South African Athletics

Two Oceans attracts top class field

2017-03-29 08:34
Two Oceans medal (City Press)
Cape Town - All last year’s winners in the Two Oceans Marathon have confirmed they will be back to defend their titles in the 48th running of the event on Easter Saturday, April 15 in the Mother City.

Zimbabwean athlete Mike Fokoroni of Nedbank Running Club, who took the men’s Ultra Marathon title in 2016 in a time of 3:13:33, is planning to make it two wins in a row. He is currently at an altitude training camp in Bindura, 100km north east of Harare, and said that his training is on track and he is ready to compete.

Eight out of the 10 gold medallists from last year have confirmed their entries, as well as some top runners from Ethiopia and Kenya, so Fokoroni will have to work hard to claim his second win.

Crowd favourite Caroline Wöstmann is planning to use the 56km Ultra Marathon as a training run in preparation for the Comrades Marathon later this year. However, she cannot be discounted in defending her title as last year was also a training run for her. 

Wöstmann will have her work cut out for her with a top contingent of international and African athletes that include Belarussian Marina Damantsevich, and Ethiopians Almtsehay Kakissa and Elisabeth Arsedo who all boast PBs of sub 2 hours 40 minutes for the standard marathon.

“The quality and depth of the field entered this year is fantastic,” said Carol Vosloo, general manager for the Two Oceans Marathon NPC. 

“We have worked hard on creating an event that attracts some of the top athletes in the world and this year is going to be an interesting race from start to finish as the athletes battle it out for first place, as well as attempt to break the record for an additional prize purse of R1 million courtesy of headline sponsors Old Mutual.”

The R1 million bonus was first introduced to the Ultra Marathon ahead of the 2014 event, which sparked new motivation among elite runners to break the records set by Thompson Magawana and Frith van der Merwe.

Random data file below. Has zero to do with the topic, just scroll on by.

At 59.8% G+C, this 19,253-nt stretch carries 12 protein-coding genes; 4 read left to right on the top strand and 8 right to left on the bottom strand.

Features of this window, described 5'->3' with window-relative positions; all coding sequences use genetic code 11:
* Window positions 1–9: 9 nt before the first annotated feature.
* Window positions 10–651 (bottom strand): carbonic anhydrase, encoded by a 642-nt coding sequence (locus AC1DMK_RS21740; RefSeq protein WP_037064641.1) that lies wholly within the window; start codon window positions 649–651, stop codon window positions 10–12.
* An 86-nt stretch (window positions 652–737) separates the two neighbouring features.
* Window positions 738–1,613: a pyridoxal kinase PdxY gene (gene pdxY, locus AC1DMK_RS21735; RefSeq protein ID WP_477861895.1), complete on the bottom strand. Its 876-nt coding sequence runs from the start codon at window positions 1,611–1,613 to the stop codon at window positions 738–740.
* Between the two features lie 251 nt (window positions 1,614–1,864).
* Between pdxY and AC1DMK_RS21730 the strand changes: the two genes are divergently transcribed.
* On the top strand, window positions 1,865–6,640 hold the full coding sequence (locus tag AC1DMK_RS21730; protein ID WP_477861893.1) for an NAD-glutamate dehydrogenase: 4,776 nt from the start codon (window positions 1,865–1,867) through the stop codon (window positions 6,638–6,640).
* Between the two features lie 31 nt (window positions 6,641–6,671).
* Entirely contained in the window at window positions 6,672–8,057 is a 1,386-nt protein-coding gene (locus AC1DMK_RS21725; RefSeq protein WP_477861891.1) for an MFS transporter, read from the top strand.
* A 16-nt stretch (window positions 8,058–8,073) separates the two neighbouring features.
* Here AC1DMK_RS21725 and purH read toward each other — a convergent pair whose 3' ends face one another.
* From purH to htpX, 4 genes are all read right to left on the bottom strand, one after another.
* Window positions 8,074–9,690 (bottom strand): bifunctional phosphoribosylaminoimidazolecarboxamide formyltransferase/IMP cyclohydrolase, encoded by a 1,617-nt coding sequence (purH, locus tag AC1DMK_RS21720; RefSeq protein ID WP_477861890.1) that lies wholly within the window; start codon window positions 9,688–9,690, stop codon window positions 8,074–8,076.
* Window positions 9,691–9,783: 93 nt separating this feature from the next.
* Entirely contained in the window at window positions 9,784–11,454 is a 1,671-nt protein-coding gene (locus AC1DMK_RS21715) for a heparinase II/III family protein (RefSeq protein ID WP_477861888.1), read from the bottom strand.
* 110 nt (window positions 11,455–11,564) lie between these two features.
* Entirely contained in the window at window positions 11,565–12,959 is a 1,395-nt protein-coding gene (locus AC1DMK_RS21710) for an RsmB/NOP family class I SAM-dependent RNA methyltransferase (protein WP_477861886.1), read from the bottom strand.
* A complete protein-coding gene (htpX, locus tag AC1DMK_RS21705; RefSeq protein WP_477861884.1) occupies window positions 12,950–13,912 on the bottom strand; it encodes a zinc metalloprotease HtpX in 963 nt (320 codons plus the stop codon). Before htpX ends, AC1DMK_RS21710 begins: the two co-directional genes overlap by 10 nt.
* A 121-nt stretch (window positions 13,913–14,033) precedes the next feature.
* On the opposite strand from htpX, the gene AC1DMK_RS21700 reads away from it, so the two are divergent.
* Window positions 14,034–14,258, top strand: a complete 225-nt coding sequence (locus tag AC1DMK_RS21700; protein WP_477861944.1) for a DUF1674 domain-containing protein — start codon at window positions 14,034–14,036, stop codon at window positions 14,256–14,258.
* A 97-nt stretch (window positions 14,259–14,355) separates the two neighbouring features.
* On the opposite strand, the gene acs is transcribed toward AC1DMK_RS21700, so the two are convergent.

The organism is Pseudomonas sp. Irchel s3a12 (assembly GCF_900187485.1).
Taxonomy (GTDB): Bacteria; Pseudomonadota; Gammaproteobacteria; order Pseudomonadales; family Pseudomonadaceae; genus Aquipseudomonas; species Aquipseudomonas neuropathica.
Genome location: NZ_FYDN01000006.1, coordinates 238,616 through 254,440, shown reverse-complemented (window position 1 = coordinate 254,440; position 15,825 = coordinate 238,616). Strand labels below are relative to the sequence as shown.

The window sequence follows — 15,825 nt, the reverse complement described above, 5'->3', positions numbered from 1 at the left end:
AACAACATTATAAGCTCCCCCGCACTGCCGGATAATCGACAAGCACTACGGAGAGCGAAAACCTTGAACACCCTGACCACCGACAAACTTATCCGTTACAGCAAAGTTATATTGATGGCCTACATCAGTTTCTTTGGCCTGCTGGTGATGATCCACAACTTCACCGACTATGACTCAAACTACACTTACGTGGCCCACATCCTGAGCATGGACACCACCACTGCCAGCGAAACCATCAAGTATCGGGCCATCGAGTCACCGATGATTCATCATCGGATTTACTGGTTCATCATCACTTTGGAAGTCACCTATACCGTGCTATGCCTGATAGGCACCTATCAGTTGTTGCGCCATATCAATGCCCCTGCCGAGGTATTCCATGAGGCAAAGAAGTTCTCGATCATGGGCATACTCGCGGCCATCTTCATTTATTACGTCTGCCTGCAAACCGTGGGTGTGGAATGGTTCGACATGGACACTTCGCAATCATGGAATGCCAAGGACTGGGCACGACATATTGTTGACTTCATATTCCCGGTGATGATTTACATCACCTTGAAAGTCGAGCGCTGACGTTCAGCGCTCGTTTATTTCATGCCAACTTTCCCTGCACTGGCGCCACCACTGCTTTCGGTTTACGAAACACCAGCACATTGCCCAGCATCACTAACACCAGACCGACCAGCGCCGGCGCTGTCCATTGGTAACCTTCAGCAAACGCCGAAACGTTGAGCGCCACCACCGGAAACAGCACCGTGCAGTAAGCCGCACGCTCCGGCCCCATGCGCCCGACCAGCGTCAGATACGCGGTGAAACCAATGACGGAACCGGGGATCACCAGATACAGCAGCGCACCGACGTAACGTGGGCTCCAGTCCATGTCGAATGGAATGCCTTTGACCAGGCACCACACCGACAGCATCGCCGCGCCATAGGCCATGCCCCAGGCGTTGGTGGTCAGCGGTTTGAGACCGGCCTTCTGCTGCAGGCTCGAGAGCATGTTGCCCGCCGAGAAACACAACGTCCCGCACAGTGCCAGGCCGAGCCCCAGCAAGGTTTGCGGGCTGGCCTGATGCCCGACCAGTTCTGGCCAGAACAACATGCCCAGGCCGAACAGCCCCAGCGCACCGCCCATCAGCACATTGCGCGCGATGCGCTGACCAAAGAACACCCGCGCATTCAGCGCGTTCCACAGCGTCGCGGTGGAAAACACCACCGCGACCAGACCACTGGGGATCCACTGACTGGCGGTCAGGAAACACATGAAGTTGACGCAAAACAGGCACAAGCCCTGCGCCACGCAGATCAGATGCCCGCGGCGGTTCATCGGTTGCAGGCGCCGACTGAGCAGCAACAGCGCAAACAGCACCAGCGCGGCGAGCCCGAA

Magawana set the men’s record of 3:03:44 in 1988, while Van der Merwe set the women’s record a year later in 1989 when she ran 3:30:36. The closest any runner has come since then is Zimbabwean Marko Mambo, who ran 3:05:39 in 2005. Russian Olesya Nurgalieva ran the second fastest women’s time in 2008 when she crossed the finish line in 3:34:53.

In the Half Marathon, the competition is just as stiff with last year’s winner, Lesotho’s Namakoe Nkhasi from Nedbank Running Club, back to defend the title he won in 1:03:36. Nkhasi represented his country at the 2016 Rio Olympics competing in the 5 000m. He has personal bests of 13:21:68 for the 5 000m and 28:06:33 for the 10 000m.

Nkhasi is looking forward to running against his two team-mates, David Manja and Joel Mmone, who were third and fourth, respectively, in 2016. He was also looking forward to racing Elroy Gelant who he beat into second place last year by a mere three seconds. Gelant said that his training has been going extremely well with his main focus on the SA Track Championships which take place a week after the Easter weekend.

“They all are tough competitors and we tend to push each other very hard which is great for me as I want to break the record this year,” added Nkhasi who had to settle for second place in the 10 000m at the recent ASA Speed Series in Gauteng when Gelant took line honours.

Irvette van Zyl, also from Nedbank Running Club, is hoping to make it two in a row. The 2016 Half Marathon champion (71 minutes) says her training is on track and that she is working off a good base with shorter track sessions to improve her speed.

“This year it’s all about the best I can be and how fast I can run. This event is my favourite race in the year and winning in 2016 was a dream come true. My goal is to improve my time from last year as well as take the win,” said Van Zyl.

The women’s Half Marathon race sees five of the top 10 return with second placed Onneile Dintwe and fifth placed Christine Kalmer posing the biggest challenge to Van Zyl’s title defence.

It’s all systems go for the event which attracts over 30 000 participants across the various distances and makes a significant contribution to the local economy.

Read more on:    two oceans  |  cape town  |  athletics


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